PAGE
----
Mad TV was less arrogant in my opinion. There is a certain stuffiness to SNL I don’t like sometimes. Perhaps it is because of the vast history associated with the show, it deserves its legendary status it enjoys; perhaps it is because of Loren Michaels’ influence and he is a snob, I don’t know. Perhaps it is the respective networks they aired on, NBC for SNL and Fox for mad TV, that made the tones so different from each other.
Mad TV had many memorable characters and sketches, including Lowered Expectations, which is a recurring bit that pokes fun of the dating circuit, Ms. Swan, a confused woman who always confuses the cops or anyone she speaks to with her vague answers to any questions, and another stand out, Stuart Larkin. Stuart is a boy played by an adult actor and has a nagging, alcoholic mother who constantly yells at him.
This is mere trifling amount of the vast number of recurring and hilarious characters and sketches Mad TV employed over the course of its run. It is one of those shows, much like Kids in the Hall, that came out fully realized yet grew better.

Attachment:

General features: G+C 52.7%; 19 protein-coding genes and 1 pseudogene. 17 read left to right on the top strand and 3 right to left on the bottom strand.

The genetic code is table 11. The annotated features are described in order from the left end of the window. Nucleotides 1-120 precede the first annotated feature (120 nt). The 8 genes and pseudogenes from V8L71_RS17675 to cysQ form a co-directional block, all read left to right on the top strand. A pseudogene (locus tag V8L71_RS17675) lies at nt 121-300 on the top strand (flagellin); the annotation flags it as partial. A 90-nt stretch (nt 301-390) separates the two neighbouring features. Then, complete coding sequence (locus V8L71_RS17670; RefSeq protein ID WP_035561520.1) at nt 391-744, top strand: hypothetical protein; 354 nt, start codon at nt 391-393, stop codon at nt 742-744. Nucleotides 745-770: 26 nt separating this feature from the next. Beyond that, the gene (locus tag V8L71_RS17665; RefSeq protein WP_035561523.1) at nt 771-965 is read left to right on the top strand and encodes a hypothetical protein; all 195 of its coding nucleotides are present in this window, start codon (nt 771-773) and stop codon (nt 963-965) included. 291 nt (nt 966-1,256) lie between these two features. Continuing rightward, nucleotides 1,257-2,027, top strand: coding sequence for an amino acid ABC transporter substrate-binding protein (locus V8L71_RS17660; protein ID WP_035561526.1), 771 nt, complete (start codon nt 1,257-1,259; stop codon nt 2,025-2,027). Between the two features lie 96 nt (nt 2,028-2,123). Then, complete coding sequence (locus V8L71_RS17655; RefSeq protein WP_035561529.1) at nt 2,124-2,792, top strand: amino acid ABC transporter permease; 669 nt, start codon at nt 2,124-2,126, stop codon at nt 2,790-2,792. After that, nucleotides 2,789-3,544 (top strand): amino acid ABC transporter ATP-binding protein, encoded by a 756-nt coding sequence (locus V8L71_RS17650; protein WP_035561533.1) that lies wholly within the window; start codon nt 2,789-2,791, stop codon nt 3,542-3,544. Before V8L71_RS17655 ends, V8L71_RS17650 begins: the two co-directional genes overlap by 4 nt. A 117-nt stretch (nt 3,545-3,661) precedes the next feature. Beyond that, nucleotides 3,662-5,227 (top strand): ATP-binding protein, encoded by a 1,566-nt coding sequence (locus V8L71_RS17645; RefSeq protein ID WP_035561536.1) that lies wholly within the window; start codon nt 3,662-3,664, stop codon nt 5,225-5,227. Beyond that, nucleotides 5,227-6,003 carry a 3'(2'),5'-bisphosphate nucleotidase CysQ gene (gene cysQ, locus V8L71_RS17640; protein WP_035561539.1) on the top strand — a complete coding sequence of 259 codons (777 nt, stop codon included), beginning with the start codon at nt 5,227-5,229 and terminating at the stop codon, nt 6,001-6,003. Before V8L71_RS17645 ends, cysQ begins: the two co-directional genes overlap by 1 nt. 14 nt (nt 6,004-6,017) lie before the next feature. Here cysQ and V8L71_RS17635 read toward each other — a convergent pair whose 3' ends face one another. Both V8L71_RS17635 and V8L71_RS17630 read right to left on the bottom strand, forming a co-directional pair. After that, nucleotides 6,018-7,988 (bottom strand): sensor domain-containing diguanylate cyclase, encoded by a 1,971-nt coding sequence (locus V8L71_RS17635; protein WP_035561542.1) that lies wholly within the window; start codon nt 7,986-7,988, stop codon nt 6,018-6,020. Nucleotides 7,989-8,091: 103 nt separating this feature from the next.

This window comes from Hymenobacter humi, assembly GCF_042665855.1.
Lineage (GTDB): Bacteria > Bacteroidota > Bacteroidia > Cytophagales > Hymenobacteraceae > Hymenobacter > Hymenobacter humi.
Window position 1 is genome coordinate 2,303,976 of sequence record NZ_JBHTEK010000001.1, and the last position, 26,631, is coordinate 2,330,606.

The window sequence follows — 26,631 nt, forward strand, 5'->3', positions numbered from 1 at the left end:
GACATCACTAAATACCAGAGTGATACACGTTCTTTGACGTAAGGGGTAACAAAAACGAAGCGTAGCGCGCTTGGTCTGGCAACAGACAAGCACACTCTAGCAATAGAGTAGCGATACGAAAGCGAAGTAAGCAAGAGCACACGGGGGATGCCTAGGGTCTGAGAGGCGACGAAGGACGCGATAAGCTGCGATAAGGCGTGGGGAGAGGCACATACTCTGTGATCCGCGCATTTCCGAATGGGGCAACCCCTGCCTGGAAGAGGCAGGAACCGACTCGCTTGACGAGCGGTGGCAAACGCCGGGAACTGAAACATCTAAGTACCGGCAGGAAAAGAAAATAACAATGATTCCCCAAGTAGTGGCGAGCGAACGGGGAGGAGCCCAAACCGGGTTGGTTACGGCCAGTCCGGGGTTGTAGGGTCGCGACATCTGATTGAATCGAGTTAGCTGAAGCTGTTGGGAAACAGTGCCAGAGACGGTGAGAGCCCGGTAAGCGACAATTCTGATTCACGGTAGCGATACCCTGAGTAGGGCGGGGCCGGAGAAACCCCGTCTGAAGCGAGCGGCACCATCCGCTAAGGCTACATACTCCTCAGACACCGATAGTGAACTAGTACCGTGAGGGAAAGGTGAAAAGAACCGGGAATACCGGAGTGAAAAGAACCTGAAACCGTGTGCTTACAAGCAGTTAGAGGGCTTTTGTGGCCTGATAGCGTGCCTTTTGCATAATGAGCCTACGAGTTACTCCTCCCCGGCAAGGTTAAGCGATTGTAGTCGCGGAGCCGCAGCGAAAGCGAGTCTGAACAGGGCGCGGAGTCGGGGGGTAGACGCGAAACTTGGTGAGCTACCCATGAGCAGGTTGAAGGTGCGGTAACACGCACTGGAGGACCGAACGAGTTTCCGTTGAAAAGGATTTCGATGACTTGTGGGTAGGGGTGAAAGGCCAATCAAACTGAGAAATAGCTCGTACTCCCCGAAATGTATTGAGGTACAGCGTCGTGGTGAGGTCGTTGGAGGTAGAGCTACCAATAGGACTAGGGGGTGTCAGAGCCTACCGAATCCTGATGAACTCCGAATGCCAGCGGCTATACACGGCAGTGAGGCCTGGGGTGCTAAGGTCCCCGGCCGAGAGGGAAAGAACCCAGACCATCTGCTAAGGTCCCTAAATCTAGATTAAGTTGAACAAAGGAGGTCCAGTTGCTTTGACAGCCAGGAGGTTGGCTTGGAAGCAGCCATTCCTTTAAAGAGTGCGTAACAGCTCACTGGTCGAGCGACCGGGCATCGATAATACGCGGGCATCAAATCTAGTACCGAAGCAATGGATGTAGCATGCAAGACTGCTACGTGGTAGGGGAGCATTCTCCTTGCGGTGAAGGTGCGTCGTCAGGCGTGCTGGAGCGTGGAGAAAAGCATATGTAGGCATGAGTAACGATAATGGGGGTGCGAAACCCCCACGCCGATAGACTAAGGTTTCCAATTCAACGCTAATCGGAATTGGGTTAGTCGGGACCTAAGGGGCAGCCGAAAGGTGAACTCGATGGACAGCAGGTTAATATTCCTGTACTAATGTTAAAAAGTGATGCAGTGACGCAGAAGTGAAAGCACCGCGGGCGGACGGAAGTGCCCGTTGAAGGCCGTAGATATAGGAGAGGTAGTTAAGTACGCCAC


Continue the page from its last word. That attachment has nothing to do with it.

November 30, 2013
It is amazing to me that some British shows can be so short, like The Office with its 12 episodes, yet still be vastly influential. The same can be said for Fawlty Towers starring John Cleese. It had a paltry 2 series and only 12 episodes, just like The Office and was still voted the best British television show of all time in 2000 by the British Film Institute. Pretty rarified air for a little show that could, yes? Is the title justified? Perhaps.
Fawlty Towers involved John Cleese as Basil Fawlty, the owner and proprietor of a small English Hotel called Fawlty Towers. The title is a pun of course, with the double meaning of faulty, which is how most guests would describe the hotel and how it operates, so it’s not just the name of the owner. The hotel was a piece of junk and much of the comedy revolved around the guests not liking things about the place and wanting Mr. Fawlty to fix them.
He was inept of course, struggling to do the simplest things like communicating with the guests, often screaming at demanding women or just flat out not answering questions, poking fun at not only irate guests that anyone who has worked at a hotel can relate to but also satirizing incompetent hotel staff, for anyone that has stayed at a crappy hotel can relate to.
It is pretty amazing that Cleese and his real life wife at the time, Connie Booth, were both starring on the show and writing it. That’s a tough feat for any married couple to be working so close together all the time, both in real life and at work. Booth played not his wide on the show so maybe that helped relieve some of the pressure. She played a waitress and genera gofer on the show and was more or less the “everyman” of the group, representing the audience.